Consider among your customers whose purchases have been bad during the past year and are unlikely to increase significantly in the long term. Also assume you have one tremendously profitable account whose purchases amount to almost 25% of their total quantity of your company. What type of follow-up and service should you provide to every single? Obviously the larger, more profitable it support Tonbridge and it support kent consideration would probably receive greater focus in your part.
For all customers, you should analyse how broad your followup should be. For most accounts, an occasional email, letter or phone call should suffice. For more active clients you may need to make in-house calls each week or so. Customers who’ve made or are more likely to make large purchases at some point in the future certainly deserve the finest personal service you can provide.
Many salespeople are fond of quoting the Pareto Principle in regard to sales, saying that approximately 80% of the clients supply them with only about 20 percent of the total sales volume in their territories. Conversely, about 80 percent of overall sales volume comes from just 20% of their clients.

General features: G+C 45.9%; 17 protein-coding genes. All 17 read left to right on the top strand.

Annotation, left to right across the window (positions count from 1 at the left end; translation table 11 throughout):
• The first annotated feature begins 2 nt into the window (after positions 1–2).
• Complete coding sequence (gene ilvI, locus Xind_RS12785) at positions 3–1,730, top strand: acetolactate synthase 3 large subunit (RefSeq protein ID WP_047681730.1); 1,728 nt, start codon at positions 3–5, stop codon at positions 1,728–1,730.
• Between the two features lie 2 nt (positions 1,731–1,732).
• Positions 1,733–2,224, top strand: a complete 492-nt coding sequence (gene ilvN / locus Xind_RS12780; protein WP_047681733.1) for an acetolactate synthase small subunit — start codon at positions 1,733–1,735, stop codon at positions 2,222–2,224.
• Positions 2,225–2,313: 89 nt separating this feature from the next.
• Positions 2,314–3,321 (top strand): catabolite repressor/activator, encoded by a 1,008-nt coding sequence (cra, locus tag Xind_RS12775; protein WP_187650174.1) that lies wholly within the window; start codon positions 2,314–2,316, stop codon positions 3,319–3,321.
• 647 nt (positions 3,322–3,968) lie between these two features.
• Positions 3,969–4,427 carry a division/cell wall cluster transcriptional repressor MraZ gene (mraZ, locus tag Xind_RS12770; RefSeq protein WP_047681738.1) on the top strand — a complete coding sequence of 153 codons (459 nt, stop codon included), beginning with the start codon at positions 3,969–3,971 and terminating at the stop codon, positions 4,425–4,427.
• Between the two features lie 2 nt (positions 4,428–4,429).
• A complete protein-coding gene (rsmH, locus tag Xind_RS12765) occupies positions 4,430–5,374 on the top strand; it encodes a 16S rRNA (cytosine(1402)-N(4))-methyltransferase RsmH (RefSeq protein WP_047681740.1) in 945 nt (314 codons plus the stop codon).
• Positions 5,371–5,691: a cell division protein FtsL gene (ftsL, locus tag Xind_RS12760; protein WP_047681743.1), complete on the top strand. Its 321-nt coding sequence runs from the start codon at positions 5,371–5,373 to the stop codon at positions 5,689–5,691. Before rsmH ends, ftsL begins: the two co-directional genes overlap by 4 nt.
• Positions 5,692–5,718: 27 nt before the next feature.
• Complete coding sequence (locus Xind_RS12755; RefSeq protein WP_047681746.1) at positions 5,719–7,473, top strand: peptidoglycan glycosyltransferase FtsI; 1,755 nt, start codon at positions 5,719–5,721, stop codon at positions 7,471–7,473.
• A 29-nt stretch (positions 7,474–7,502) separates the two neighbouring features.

Your principal responsibility for a salesperson is to market products or services . This should be your rule of thumb when servicing accounts. Your time is limited, but time spent with customers is often an investment in larger sales and prospective profits. Even reports that are semi-active or lacking potential could become high volume buyers if service and follow-up actions can improve their approaches toward you and your company.